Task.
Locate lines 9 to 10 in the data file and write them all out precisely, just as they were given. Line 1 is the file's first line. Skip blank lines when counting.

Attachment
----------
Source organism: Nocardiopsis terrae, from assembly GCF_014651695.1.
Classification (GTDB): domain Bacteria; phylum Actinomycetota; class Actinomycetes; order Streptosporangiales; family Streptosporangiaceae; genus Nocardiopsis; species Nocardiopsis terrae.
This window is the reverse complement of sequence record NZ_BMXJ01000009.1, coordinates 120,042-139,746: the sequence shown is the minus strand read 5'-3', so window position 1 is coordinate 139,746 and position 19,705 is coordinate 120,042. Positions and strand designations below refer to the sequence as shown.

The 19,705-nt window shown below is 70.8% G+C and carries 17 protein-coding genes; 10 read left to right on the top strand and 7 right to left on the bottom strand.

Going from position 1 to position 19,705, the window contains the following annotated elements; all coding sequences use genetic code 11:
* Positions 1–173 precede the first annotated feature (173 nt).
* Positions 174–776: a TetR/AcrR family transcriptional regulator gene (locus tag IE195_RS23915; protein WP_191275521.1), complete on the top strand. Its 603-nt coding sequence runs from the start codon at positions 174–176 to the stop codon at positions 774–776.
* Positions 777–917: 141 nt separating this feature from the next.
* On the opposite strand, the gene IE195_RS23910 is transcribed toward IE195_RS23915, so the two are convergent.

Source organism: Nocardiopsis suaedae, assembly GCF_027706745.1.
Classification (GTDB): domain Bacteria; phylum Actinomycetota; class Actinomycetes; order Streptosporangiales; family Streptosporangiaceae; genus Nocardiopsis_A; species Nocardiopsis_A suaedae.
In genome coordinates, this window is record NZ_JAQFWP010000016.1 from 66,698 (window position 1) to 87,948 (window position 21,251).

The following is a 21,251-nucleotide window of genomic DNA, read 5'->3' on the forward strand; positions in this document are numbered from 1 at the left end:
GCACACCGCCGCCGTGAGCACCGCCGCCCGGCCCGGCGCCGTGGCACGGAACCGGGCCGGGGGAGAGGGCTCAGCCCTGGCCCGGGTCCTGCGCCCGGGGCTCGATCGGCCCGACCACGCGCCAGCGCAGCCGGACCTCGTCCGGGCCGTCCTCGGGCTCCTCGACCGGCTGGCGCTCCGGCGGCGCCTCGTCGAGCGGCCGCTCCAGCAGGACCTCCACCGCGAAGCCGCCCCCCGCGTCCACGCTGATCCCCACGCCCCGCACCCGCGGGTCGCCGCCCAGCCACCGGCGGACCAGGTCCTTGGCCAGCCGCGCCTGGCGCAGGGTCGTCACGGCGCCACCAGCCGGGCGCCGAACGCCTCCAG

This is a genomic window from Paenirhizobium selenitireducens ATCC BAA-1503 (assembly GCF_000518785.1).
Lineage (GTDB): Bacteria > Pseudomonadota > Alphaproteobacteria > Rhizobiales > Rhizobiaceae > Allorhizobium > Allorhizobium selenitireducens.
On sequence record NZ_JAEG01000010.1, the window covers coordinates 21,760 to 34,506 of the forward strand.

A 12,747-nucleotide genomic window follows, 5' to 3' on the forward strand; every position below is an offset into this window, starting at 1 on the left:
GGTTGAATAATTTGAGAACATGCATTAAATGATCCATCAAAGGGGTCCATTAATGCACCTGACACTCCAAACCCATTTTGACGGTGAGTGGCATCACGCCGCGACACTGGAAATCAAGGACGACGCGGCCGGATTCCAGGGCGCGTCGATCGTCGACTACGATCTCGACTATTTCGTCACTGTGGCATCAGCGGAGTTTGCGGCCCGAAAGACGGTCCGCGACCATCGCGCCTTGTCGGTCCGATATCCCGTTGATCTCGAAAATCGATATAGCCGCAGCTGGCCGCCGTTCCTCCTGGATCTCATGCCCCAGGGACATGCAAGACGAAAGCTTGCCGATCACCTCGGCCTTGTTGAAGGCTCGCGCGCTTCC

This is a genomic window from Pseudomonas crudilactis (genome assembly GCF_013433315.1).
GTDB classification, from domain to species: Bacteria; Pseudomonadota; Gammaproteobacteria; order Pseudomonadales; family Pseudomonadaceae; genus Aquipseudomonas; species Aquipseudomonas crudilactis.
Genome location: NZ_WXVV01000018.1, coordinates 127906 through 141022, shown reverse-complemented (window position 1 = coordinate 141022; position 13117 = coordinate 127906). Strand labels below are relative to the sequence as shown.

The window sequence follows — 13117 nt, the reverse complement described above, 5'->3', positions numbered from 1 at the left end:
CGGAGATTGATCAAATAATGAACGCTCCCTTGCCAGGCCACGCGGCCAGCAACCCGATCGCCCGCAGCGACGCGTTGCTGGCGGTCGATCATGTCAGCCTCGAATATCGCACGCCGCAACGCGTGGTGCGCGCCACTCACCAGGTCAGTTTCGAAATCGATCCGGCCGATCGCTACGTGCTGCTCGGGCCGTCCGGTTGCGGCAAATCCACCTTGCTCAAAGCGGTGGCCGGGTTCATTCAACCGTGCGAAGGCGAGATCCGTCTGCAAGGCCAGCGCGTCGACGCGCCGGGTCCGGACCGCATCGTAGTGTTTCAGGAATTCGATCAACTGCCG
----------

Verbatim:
* On the opposite strand, the gene IE195_RS23910 is transcribed toward IE195_RS23915, so the two are convergent.

Source organism: Nocardiopsis suaedae, assembly GCF_027706745.1.